I was delighted to see Melissa Leo, best known for her long, impressive run on Homicide: Life on the Streets, finally receiving the attention she is due and I'd vote for her in a heartbeat. She won't win, though, and neither will Anne Hathaway or Angeline Jolie (count on lots of audience shots of Angelina smiling weakly, sneering and looking bored, though). The race is between Meryl Streep, the queen of the Oscars, and Kate Winslet, the princess of this year's awards circuit. Meryl was excellent, as usual, in Doubt, but when I watched the film, I remember thinking that it seemed to be designed as Oscar-bait. I wonder if others will find the lead performances in the drama too showy? Kate was equally good in The Reader and she got to look ravaged, which academy voters like. Many believe that she is long overdue for an Oscar, so her body of work will be of benefit. Unless people vote for Streep as an automatic response to seeing her name on a ballot, I think Winslet will take it this time.

Should Win: Melissa Leo

Will Win: Kate Winslet

Best Supporting Actor

Josh Brolin, Milk

Robert Downey Jr., Tropic Thunder

Philip Seymour Hoffman, Doubt

Heath Ledger, The Dark Knight

Michael Shannon, Revolutionary Road

You know and I know, so let's not waste time here. Heath Ledger will absolutely, positively win the Oscar, giving everyone another chance to celebrate his great talent and mourn his loss.

Should Win/Will Win: Heath Ledger

Best Supporting Actress

Amy Adams, Doubt

Penelope Cruz, Vicky Cristina Barcelona

Viola Davis, Doubt

Taraji P. Henson, The Curious Case of Benjamin Button

Marisa Tomei, The Wrestler

What a great list of artists. Every one of them is deserving, but I'm torn primarily between Marisa Tomei for her courageous performance in The Wrestler and Penelope Cruz, whose funny, fiery turn in Vicky Cristina Barcelona showed that she can be as good in English language films as she has been in Spanish language doozies like Volver.

Should Win: Marisa Tomei

Will Win: Penelope Cruz

Best Documentary

Ellen Kuras and Thavisouk Phrasavath, The Betrayal (Nerakhoon)

Werner Herzog and Henry Kaiser, Encounters at the End of the World

Scott Hamilton Kennedy, The Garden

James Marsh and Simon Chinn, Man on Wire

Tia Lessin and Carl Deal, Trouble the Water

I haven't seen The Betrayal or The Garden, but I'll take a shot at the three other films. Werner Herzog's Encounters was beautiful and otherworldly. Trouble the Water put us smack in the middle of the Katrina disaster as we followed one family from before the storm to the horrific aftermath. I loved the movie, but Man on Wire, the story of how the fascinating Philippe Petit ended up walking a tightrope between the twin towers of the World Trade Center in 1974, plays like a thriller even though we know how it turned out. Terrific film.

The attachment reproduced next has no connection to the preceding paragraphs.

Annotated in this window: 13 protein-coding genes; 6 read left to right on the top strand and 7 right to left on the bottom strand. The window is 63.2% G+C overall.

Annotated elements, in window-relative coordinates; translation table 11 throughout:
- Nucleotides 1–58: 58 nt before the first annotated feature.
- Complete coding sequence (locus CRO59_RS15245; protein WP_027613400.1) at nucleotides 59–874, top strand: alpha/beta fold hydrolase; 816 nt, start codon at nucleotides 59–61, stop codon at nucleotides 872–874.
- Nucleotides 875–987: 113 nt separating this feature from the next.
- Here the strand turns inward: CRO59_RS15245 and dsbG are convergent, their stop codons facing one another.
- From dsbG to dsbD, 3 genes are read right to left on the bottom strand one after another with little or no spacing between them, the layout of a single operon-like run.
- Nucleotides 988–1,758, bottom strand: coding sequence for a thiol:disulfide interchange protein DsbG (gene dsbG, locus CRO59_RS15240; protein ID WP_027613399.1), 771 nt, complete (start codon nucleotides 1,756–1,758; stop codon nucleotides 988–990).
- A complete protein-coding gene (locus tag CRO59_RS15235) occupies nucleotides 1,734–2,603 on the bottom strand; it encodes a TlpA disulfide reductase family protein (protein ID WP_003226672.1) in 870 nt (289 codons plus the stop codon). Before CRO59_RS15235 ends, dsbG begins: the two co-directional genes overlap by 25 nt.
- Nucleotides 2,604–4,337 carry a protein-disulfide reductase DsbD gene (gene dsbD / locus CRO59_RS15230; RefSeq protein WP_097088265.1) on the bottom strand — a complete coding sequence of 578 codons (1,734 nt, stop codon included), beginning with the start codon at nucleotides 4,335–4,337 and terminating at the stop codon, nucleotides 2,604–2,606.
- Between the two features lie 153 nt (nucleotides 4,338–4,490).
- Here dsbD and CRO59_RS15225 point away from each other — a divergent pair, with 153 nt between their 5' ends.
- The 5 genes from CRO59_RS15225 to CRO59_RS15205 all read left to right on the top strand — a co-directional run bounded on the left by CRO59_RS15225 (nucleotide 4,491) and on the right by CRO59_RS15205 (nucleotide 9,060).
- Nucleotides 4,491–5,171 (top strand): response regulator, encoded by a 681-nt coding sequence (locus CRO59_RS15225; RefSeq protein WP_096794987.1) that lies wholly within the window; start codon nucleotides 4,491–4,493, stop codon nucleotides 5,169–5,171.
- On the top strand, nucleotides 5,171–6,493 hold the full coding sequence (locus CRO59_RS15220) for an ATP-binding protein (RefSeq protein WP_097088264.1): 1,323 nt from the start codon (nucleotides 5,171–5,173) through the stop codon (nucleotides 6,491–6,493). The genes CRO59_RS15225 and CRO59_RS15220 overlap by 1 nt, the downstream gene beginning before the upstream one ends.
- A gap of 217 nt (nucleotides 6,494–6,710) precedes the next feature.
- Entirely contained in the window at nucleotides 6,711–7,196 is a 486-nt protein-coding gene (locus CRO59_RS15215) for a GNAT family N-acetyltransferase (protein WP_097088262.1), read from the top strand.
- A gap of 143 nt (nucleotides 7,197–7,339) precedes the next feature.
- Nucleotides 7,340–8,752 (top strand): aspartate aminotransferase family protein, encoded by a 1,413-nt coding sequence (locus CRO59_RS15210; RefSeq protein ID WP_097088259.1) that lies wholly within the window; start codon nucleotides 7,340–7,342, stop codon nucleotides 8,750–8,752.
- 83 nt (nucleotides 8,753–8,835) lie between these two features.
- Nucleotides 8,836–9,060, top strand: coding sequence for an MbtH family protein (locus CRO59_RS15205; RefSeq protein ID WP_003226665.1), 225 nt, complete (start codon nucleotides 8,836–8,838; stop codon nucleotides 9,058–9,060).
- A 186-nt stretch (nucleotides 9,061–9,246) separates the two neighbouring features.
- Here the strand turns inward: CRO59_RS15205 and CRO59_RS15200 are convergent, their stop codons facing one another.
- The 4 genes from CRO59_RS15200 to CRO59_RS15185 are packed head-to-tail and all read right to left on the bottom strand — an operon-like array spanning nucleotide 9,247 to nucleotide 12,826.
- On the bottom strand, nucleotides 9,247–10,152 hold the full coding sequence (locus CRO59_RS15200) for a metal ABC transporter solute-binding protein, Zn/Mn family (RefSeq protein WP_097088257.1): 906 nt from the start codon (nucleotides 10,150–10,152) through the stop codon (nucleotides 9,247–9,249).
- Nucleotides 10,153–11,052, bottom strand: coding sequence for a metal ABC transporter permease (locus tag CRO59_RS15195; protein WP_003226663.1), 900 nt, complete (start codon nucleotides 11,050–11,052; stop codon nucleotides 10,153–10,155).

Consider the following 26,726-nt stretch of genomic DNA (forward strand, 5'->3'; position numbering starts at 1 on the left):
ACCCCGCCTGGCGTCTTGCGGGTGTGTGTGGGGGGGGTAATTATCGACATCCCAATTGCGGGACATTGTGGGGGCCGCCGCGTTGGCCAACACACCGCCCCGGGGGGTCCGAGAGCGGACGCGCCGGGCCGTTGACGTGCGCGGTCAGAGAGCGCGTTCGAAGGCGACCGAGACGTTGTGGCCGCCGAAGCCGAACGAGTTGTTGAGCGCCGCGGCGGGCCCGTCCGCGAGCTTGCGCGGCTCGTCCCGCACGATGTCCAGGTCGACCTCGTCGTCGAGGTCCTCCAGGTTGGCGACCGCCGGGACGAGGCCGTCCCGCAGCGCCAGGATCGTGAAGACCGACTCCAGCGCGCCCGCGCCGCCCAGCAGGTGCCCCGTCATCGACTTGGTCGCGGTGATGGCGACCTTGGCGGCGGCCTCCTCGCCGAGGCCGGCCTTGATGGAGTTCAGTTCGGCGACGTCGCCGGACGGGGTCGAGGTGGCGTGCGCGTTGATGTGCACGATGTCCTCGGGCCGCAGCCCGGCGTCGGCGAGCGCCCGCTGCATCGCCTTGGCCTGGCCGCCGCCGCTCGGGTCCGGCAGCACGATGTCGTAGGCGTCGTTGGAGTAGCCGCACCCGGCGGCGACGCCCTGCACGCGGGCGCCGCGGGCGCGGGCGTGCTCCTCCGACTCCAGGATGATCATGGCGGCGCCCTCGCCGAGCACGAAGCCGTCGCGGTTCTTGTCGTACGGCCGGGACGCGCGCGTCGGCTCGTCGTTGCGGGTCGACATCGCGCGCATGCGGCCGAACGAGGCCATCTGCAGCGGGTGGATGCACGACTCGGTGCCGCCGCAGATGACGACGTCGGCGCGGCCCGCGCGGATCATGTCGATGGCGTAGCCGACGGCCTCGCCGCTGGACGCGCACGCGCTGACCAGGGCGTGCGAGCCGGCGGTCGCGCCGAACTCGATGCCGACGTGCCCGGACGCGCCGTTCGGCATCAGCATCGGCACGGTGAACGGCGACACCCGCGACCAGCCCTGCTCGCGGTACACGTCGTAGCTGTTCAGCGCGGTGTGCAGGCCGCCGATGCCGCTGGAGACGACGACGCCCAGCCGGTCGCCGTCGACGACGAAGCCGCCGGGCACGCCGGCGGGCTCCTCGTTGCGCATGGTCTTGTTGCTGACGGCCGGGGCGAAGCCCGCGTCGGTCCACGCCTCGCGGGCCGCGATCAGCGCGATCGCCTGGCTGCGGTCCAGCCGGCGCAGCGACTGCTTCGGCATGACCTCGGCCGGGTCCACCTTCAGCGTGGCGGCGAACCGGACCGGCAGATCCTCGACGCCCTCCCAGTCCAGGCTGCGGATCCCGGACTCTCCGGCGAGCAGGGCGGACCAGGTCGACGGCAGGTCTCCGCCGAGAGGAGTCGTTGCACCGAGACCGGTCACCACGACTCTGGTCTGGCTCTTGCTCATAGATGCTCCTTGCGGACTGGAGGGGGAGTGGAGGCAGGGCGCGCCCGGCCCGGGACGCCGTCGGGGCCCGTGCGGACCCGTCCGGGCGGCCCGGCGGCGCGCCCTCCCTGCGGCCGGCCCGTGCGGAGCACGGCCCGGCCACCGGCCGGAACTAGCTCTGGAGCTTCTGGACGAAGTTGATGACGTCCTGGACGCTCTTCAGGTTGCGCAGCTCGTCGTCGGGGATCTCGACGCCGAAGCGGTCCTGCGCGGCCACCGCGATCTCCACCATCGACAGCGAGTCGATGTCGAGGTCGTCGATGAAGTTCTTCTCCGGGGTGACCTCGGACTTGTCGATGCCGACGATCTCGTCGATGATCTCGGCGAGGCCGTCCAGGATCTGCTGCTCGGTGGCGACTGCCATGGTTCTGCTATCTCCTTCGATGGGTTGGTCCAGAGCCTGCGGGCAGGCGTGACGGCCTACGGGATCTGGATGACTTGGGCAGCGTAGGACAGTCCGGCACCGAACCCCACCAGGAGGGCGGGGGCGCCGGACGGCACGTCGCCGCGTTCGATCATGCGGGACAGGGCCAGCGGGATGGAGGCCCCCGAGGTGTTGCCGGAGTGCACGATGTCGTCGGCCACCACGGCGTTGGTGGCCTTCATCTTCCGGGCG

Should Win/Will Win: Man on Wire

Best Animated Feature Film


Kung Fu Panda


Amazingly, Kung-Fu Panda beat Wall-E in a recent animation awards ceremony. Could the film pull an upset over Wall-E in the Oscars? No. Some people thought the film was a bit too arty, and there's probably a few folks who are sick of Pixar always winning everything, but the little robot will prevail.

Should Win/Will Win: Wall-E

Best Adapted Screenplay

Eric Roth, screen story by Roth and Robin Swicord, The Curious Case of Benjamin Button

John Patrick Shanley, Doubt

Peter Morgan, Frost/Nixon

David Hare, The Reader

Simon Beaufoy, Slumdog Millionaire

No contest here. Slumdog Millionaire will snap this one up.

Should Win/Will Win: Slumdog Millionaire

Best Original Screenplay

Courtney Hunt, Frozen River

Mike Leigh, Happy-Go-Lucky

Martin McDonagh, In Bruges

Dustin Lance Black, Milk

Andrew Stanton and Jim Reardon, story by Stanton, Pete Docter, Wall-E

In Bruges should win, because as far as I'm concerned, the comedy/drama about two hitmen ordered to cool their heels in the beautiful but slow-paced Belgium city of Bruges was my favorite movie of 2008. Alas, the adroit screenplay will be overlooked. Damn! Instead, the prize will either go to Wall-E for its eloquent and amusing screenplay or Milk, because a substantial number of voters will see this as their chance to show their support for the film as a whole, in addition to voting for Sean Penn's performance.

Should Win: In Bruges

Will Win: Wall-E, but don't count out Milk.